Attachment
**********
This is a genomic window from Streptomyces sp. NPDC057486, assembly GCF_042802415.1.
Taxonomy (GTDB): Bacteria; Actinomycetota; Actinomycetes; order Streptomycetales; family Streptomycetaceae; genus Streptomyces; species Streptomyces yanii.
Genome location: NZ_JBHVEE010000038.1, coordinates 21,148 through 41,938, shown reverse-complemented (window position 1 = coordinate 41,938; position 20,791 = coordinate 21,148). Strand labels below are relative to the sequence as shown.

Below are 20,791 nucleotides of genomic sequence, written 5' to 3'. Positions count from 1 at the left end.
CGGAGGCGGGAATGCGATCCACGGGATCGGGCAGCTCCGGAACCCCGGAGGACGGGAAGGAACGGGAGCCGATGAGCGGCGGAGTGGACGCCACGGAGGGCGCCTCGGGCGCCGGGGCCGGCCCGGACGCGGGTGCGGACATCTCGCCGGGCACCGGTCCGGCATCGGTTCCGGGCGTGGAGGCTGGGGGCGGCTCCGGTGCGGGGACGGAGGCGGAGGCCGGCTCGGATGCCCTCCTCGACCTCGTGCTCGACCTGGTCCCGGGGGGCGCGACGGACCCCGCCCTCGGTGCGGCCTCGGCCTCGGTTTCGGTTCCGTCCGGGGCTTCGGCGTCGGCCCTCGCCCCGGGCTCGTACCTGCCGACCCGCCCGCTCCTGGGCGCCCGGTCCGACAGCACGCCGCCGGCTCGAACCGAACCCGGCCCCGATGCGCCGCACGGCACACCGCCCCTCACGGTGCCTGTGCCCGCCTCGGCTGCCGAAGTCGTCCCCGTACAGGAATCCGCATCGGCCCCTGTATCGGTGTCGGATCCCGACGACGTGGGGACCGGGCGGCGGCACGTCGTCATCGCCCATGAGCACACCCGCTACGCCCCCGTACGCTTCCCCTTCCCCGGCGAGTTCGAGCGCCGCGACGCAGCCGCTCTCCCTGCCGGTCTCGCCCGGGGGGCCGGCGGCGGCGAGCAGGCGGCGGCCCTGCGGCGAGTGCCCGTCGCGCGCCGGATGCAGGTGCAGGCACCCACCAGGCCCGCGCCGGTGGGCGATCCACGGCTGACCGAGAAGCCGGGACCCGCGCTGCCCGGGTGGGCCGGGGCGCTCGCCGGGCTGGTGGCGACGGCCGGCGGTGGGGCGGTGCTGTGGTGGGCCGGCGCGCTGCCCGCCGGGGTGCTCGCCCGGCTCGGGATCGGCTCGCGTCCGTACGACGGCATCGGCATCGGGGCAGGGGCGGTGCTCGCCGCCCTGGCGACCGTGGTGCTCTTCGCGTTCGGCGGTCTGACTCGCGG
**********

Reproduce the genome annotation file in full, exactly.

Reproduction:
This is a genomic window from Streptomyces sp. NPDC057486, assembly GCF_042802415.1.
Taxonomy (GTDB): Bacteria; Actinomycetota; Actinomycetes; order Streptomycetales; family Streptomycetaceae; genus Streptomyces; species Streptomyces yanii.
Genome location: NZ_JBHVEE010000038.1, coordinates 21,148 through 41,938, shown reverse-complemented (window position 1 = coordinate 41,938; position 20,791 = coordinate 21,148). Strand labels below are relative to the sequence as shown.

Below are 20,791 nucleotides of genomic sequence, written 5' to 3'. Positions count from 1 at the left end.
CGGAGGCGGGAATGCGATCCACGGGATCGGGCAGCTCCGGAACCCCGGAGGACGGGAAGGAACGGGAGCCGATGAGCGGCGGAGTGGACGCCACGGAGGGCGCCTCGGGCGCCGGGGCCGGCCCGGACGCGGGTGCGGACATCTCGCCGGGCACCGGTCCGGCATCGGTTCCGGGCGTGGAGGCTGGGGGCGGCTCCGGTGCGGGGACGGAGGCGGAGGCCGGCTCGGATGCCCTCCTCGACCTCGTGCTCGACCTGGTCCCGGGGGGCGCGACGGACCCCGCCCTCGGTGCGGCCTCGGCCTCGGTTTCGGTTCCGTCCGGGGCTTCGGCGTCGGCCCTCGCCCCGGGCTCGTACCTGCCGACCCGCCCGCTCCTGGGCGCCCGGTCCGACAGCACGCCGCCGGCTCGAACCGAACCCGGCCCCGATGCGCCGCACGGCACACCGCCCCTCACGGTGCCTGTGCCCGCCTCGGCTGCCGAAGTCGTCCCCGTACAGGAATCCGCATCGGCCCCTGTATCGGTGTCGGATCCCGACGACGTGGGGACCGGGCGGCGGCACGTCGTCATCGCCCATGAGCACACCCGCTACGCCCCCGTACGCTTCCCCTTCCCCGGCGAGTTCGAGCGCCGCGACGCAGCCGCTCTCCCTGCCGGTCTCGCCCGGGGGGCCGGCGGCGGCGAGCAGGCGGCGGCCCTGCGGCGAGTGCCCGTCGCGCGCCGGATGCAGGTGCAGGCACCCACCAGGCCCGCGCCGGTGGGCGATCCACGGCTGACCGAGAAGCCGGGACCCGCGCTGCCCGGGTGGGCCGGGGCGCTCGCCGGGCTGGTGGCGACGGCCGGCGGTGGGGCGGTGCTGTGGTGGGCCGGCGCGCTGCCCGCCGGGGTGCTCGCCCGGCTCGGGATCGGCTCGCGTCCGTACGACGGCATCGGCATCGGGGCAGGGGCGGTGCTCGCCGCCCTGGCGACCGTGGTGCTCTTCGCGTTCGGCGGTCTGACTCGCGG